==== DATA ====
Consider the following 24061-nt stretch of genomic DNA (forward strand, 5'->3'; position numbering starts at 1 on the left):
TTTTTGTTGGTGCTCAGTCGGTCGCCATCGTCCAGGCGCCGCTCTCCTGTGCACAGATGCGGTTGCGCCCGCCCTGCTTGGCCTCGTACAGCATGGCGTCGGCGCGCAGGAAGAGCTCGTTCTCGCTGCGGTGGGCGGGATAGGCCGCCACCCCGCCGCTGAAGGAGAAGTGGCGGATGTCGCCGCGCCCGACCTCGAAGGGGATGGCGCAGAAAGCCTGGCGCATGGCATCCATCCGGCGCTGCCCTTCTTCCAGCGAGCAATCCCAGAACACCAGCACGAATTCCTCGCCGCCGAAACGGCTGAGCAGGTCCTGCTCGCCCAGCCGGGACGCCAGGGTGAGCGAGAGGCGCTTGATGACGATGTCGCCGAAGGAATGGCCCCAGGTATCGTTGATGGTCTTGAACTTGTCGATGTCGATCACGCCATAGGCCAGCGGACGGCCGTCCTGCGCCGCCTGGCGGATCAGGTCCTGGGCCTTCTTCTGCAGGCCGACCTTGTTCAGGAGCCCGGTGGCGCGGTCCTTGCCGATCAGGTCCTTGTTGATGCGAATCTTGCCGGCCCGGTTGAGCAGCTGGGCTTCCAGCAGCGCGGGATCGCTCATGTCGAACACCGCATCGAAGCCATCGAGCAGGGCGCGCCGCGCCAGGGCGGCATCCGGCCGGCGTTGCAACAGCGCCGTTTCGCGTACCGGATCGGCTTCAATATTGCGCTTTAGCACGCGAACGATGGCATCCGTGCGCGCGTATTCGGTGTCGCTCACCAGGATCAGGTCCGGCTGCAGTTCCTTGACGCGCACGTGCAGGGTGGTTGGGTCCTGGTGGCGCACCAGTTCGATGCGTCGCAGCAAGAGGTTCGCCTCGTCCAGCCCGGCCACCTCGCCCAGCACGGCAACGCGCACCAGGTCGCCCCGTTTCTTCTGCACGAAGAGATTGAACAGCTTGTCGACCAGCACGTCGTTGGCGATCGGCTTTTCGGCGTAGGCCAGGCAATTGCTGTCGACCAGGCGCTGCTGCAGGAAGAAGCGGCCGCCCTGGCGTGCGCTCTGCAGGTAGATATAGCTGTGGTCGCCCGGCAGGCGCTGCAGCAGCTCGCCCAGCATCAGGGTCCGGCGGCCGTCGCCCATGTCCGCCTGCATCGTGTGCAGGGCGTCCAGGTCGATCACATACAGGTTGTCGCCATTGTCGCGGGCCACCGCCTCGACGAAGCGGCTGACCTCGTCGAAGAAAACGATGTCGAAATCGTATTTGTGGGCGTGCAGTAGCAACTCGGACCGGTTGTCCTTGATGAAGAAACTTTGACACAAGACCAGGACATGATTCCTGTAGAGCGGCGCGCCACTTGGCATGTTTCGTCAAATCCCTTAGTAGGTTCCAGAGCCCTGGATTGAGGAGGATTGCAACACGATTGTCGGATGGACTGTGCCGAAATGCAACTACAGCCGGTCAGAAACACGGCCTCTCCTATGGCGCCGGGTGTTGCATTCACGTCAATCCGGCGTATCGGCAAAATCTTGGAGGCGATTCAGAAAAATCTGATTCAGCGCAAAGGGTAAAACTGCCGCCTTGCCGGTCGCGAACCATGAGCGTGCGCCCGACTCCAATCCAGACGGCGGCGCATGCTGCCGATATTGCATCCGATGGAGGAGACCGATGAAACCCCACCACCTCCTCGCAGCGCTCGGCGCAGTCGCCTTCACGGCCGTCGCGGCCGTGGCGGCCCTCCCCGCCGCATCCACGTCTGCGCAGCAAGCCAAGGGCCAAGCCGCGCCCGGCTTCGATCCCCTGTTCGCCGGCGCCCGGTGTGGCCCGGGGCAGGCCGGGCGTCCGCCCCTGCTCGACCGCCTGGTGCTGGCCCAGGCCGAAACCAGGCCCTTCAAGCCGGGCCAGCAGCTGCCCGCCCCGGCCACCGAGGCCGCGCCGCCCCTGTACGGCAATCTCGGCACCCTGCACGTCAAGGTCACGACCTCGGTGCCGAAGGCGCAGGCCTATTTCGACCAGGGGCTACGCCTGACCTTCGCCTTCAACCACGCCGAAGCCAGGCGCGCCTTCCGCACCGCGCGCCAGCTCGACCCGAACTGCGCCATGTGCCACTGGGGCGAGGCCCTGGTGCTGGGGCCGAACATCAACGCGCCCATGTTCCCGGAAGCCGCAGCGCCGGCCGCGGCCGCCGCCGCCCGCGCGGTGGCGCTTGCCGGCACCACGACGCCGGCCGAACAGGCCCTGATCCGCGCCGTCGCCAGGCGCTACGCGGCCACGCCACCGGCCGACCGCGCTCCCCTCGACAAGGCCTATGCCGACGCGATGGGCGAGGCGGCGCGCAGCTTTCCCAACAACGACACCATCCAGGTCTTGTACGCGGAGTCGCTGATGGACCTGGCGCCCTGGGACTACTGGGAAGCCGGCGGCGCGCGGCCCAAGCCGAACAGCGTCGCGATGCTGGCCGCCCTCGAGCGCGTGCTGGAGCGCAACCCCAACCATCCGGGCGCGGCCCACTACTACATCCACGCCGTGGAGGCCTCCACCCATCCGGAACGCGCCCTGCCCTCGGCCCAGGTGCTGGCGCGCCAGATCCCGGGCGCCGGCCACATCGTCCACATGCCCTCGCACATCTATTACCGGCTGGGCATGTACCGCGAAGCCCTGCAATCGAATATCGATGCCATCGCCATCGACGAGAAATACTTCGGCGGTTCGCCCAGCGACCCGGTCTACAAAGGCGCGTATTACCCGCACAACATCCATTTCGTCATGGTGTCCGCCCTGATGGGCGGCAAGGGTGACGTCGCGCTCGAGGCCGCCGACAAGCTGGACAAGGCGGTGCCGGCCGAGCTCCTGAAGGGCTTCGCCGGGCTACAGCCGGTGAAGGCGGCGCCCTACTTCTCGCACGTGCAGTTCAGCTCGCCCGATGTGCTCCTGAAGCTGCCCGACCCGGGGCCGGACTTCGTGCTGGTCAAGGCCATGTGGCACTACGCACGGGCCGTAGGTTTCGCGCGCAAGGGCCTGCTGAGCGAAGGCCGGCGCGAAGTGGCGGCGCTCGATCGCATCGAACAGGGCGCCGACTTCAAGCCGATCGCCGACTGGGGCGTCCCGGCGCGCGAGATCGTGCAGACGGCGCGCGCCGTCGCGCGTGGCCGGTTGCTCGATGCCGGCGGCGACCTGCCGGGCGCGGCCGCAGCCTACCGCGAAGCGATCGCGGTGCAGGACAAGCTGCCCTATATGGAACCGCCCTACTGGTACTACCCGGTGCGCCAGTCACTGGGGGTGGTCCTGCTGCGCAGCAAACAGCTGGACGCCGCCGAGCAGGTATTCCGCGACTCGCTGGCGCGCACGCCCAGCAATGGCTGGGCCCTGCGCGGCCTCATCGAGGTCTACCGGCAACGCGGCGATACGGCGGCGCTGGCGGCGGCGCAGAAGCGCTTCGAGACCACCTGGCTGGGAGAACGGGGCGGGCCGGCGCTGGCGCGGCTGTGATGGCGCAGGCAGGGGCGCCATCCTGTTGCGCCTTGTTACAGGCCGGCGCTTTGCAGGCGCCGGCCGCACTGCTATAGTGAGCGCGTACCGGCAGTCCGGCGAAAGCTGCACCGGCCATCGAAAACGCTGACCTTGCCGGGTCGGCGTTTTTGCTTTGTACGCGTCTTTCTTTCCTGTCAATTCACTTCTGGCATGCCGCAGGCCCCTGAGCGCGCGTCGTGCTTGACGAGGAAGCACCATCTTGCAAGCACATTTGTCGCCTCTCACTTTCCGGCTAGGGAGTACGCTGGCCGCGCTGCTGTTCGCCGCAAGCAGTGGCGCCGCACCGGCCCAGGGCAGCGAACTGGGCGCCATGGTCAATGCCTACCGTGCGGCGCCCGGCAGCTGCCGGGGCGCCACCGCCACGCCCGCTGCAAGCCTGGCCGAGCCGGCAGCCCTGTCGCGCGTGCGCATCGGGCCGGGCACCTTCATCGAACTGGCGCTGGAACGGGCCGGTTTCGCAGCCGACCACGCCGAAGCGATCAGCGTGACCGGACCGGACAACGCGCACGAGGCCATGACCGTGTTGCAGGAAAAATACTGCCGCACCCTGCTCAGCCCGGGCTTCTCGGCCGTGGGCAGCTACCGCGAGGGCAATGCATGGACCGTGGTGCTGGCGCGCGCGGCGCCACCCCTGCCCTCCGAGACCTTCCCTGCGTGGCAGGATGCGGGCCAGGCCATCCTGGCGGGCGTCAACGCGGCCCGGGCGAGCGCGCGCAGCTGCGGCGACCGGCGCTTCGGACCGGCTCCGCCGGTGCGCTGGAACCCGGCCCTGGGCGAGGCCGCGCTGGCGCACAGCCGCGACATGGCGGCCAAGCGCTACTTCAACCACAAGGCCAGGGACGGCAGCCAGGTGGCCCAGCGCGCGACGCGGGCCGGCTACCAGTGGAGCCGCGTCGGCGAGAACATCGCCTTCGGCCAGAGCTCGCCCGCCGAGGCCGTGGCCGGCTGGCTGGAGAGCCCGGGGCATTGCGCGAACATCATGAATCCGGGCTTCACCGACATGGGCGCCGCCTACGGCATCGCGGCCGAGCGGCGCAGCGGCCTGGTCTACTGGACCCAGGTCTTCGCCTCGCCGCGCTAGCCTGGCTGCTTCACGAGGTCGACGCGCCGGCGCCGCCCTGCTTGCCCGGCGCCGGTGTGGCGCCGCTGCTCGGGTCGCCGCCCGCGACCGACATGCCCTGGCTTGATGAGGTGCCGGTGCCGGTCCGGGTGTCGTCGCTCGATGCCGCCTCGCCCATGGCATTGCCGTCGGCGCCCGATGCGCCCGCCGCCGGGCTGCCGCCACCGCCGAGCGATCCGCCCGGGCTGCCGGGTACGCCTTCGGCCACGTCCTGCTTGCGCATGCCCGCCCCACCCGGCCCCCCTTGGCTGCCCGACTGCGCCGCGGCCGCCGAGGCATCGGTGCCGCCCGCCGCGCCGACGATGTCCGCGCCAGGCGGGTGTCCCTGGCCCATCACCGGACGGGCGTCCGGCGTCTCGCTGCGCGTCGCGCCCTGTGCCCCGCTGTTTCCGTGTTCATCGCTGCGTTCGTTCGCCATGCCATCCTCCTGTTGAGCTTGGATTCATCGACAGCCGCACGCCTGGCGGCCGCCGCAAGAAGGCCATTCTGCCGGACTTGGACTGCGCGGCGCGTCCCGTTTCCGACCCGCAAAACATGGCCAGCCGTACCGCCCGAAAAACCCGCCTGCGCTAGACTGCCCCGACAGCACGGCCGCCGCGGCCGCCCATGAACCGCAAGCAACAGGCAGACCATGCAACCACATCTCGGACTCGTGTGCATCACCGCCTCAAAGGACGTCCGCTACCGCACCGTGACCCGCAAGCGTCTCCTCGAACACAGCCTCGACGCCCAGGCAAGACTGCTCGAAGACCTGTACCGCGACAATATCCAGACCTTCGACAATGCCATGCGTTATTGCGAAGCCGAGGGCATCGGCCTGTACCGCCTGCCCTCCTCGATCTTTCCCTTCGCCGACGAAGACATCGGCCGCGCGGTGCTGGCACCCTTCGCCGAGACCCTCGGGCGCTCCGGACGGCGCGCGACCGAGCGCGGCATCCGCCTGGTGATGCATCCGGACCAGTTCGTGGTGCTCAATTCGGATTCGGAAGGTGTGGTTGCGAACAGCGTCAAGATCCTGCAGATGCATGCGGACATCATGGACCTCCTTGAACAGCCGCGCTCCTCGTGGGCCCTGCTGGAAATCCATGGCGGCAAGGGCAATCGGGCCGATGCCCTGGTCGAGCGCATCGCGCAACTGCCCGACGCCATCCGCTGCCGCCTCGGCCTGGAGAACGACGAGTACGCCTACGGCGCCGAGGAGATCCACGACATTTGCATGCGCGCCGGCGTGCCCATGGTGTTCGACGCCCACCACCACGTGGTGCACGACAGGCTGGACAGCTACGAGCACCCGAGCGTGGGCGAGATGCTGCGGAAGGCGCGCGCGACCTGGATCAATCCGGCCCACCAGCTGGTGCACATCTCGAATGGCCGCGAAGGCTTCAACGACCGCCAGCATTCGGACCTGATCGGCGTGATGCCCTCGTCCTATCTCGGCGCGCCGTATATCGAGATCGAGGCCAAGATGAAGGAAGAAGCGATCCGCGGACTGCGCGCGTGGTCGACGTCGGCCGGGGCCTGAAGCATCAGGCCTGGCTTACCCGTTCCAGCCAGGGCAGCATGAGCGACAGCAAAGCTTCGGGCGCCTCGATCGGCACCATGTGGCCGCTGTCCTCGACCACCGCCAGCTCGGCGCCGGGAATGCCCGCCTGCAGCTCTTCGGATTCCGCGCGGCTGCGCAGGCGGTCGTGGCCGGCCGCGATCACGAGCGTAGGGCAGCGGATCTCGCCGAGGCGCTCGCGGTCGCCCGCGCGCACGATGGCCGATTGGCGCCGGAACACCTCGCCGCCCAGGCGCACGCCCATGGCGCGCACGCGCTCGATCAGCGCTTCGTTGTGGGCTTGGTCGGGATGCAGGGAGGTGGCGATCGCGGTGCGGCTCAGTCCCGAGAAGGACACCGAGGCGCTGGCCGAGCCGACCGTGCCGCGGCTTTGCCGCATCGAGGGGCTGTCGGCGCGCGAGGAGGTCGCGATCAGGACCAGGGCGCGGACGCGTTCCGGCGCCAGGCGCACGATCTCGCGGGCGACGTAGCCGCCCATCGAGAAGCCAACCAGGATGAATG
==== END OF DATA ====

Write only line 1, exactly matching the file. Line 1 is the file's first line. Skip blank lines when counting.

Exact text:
Consider the following 24061-nt stretch of genomic DNA (forward strand, 5'->3'; position numbering starts at 1 on the left):